Wednesday, 8 March 2017

Bike preparation - nearly there!

One job that was not strictly necessary but I did it anyway was to strip the old graphics off the fairing as they were looking rather tired, the new look is only a slight variation on the old; black instead of orange and a refresh of the Nomad racing stickers, although I'm still thinking of extending the black to the top of the fairing:

If you're really observant you might also spot that I fitted a new front mudguard, no need for this either but as one came with the plastics kit, I decided to fit it.

The final few parts I had ordered all turned up but to be honest none were required for the MOT so I fitted the main beam tell-tale light then it was off to for the MOT…

Not having ridden the bike for some time, I was a little concerned to find the handlebars pointed markedly to the left when the front wheel was pointing straight forward. I had forgotten that the forks had twisted in the yokes when I went down in the mud at the Ryedale Rally.

I mentioned this to the MOT tester and he wasn’t at all concerned and went ahead with the test although it failed!

Luckily this was not due to the forks and only due to some (very) slight movement in the front wheel bearings, I rode home, fitted a new set that I had in the spares box, straightened the forks whilst I was at it and was back to get the new MOT only 45 minutes later!

The funny thing was the tester asked me to operate the lights for him and was standing in front of the bike when i put main beam on, so could not have seen that I had a main beam indicator light, so that was a wasted effort!

On getting home I checked the MOT testers manual on-line only discover there is no longer a requirement for one on the MOT test. It's one of many things that you need by law (in this case Schedule 5, Part 1, Section 11 of the Road Vehicles Lighting Regulations 1989) but which is not tested on the MOT.... go figure?

Later I did a few more bits and pieces; the front sprocket went on without drama and the new spark plug took no effort. I also replaced the front brake pin (and R clips) as the old one was looking worn.

As previously mentioned I ordered a new number plate and went for a small tapered design, I unwrapped the very small envelope and was rather surprised to see how small it actually was! OK the idea of the small plate is to prevent it getting broken when racing in closed course events that don’t use the public highway but of course as a Rally event all bikes must be registered for the road, so the number plate (of some description) has to remain as proof of that.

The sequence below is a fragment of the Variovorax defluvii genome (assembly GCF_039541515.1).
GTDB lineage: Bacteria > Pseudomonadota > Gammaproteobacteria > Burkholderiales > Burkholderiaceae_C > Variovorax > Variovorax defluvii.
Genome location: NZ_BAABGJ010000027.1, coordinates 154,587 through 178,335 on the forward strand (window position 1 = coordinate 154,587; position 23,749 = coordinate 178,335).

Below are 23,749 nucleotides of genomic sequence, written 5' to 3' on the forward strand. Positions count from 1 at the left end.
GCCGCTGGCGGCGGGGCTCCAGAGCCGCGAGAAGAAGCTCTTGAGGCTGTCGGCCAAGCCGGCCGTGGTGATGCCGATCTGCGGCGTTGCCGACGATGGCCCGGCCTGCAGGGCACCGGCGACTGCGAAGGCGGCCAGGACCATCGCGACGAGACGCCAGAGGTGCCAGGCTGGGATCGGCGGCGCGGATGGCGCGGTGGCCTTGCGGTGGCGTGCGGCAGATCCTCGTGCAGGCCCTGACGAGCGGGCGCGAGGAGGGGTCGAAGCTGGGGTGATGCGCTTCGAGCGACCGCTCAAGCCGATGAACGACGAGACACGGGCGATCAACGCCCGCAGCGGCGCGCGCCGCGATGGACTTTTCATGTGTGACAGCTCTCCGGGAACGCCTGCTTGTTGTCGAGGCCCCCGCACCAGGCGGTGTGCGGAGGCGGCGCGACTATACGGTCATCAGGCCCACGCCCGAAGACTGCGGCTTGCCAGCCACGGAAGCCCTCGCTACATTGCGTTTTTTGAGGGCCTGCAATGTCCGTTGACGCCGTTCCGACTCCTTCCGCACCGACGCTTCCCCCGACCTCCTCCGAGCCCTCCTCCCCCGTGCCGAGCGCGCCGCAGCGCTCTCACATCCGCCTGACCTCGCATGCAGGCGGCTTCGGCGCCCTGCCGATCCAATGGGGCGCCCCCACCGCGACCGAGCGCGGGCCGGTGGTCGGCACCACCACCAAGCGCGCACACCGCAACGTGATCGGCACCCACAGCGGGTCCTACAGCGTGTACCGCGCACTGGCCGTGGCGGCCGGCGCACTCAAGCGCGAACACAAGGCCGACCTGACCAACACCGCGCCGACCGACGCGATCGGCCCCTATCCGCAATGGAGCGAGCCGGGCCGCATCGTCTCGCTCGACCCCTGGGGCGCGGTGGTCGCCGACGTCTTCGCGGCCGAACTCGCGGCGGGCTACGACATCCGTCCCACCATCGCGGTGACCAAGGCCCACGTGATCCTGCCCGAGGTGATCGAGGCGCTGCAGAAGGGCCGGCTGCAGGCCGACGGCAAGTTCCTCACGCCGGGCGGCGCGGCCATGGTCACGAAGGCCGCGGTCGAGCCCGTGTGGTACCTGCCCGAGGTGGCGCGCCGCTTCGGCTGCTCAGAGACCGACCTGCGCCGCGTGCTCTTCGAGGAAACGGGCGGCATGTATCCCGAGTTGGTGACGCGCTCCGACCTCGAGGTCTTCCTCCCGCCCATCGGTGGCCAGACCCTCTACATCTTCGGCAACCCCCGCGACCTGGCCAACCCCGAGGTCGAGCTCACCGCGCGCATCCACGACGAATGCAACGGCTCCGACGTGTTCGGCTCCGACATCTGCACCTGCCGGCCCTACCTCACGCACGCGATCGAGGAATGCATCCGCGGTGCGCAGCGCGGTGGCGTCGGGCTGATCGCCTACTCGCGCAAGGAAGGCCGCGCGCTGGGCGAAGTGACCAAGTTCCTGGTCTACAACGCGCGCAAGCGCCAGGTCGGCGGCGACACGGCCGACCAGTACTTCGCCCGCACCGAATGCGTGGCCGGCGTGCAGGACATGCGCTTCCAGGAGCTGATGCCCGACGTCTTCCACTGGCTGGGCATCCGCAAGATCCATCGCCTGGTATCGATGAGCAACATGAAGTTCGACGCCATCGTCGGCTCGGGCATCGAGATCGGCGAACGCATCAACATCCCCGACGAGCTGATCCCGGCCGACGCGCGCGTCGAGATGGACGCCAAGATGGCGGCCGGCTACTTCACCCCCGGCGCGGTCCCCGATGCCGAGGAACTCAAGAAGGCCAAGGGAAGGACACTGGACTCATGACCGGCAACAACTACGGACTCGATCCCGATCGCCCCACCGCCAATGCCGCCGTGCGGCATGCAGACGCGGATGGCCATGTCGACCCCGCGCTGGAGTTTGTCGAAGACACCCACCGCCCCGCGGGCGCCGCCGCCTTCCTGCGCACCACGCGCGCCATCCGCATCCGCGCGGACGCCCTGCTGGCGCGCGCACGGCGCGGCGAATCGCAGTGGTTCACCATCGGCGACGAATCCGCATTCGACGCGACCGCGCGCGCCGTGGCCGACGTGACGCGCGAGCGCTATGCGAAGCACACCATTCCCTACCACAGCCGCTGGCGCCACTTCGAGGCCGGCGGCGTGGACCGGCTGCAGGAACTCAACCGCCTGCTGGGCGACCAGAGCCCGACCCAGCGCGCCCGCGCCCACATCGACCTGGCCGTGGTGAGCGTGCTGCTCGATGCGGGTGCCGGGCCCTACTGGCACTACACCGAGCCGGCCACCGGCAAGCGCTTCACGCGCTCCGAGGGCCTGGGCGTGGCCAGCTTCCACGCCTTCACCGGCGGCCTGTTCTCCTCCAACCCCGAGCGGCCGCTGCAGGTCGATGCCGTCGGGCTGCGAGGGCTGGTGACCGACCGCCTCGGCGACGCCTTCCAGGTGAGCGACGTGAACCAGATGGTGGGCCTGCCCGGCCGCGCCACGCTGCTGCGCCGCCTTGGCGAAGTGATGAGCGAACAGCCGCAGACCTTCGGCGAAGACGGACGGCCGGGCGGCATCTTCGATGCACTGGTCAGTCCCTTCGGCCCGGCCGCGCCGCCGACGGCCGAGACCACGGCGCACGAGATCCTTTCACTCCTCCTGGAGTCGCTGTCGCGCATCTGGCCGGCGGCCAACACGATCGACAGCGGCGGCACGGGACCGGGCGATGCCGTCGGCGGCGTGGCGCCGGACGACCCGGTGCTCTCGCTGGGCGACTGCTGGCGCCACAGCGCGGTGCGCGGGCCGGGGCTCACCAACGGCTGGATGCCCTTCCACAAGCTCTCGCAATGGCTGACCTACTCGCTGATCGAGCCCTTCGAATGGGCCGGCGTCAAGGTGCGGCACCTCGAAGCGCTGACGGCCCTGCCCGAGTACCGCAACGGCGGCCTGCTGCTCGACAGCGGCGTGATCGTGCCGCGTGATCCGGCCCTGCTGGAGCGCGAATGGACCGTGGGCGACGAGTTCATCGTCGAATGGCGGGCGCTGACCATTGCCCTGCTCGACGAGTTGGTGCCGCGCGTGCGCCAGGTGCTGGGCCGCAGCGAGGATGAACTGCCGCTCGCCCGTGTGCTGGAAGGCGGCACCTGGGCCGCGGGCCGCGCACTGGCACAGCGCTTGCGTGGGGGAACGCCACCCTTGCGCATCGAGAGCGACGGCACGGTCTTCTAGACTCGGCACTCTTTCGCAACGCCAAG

I keep one fully legal plate for MOTs (and as you can see above, even that one has cracked).

I have another full size but flexi plate (1mm thick polycarbonate) for trail riding, the legality of this might be questioned as it doesn’t have the British Standard marking on it but complies with all other legal requirements and as the most common reason to get stopped by the Police on a tail bike is for having a small plate, this avoids that in the first place. Flexi plates are not indestructible but will take a lot more abuse than a standard plate.

Then I have a small flexi plate for racing as noted above, even this is not fool proof as I smashed my last one on the Ryedale Rally, although I have to say this new tapered plate is the smallest I’ve ever used and as it doesn’t extend beyond the sides of the hanger, should be protected from most abuse I can dish out. I'm planning on using it in Portugal so let’s hope the Portuguese Police don’t know how big a UK plate is supposed to be J not that we actually saw any Police on the Rally last year!

All that remains is to fit the new switch gear on the left hand bar and it’s all ready to go!

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